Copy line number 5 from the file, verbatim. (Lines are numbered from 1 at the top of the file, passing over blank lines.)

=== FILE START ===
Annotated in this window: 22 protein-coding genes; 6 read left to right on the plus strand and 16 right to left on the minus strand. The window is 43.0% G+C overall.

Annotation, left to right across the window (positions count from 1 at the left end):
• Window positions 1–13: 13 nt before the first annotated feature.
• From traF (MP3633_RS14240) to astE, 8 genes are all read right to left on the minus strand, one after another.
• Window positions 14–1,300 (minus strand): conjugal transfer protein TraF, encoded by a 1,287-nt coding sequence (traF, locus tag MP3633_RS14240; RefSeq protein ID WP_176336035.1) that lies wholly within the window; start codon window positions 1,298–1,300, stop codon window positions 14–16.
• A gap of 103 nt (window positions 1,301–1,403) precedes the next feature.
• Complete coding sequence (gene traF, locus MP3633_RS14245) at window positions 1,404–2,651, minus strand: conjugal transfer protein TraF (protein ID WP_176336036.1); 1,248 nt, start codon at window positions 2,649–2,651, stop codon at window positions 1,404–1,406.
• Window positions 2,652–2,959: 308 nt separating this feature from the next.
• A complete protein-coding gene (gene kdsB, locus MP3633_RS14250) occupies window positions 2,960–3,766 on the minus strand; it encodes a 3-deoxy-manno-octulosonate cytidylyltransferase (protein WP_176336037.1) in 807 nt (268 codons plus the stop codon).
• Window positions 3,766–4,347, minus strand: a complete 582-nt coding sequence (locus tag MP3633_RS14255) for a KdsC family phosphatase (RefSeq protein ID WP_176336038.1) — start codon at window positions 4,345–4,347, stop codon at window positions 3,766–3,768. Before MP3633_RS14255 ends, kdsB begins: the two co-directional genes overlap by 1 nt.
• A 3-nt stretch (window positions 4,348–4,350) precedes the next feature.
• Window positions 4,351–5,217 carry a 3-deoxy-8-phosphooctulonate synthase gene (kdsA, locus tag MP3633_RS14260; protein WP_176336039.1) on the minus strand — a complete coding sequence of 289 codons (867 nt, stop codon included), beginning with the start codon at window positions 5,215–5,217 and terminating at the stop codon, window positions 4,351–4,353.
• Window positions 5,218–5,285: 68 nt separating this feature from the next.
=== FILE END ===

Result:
• Window positions 14–1,300 (minus strand): conjugal transfer protein TraF, encoded by a 1,287-nt coding sequence (traF, locus tag MP3633_RS14240; RefSeq protein ID WP_176336035.1) that lies wholly within the window; start codon window positions 1,298–1,300, stop codon window positions 14–16.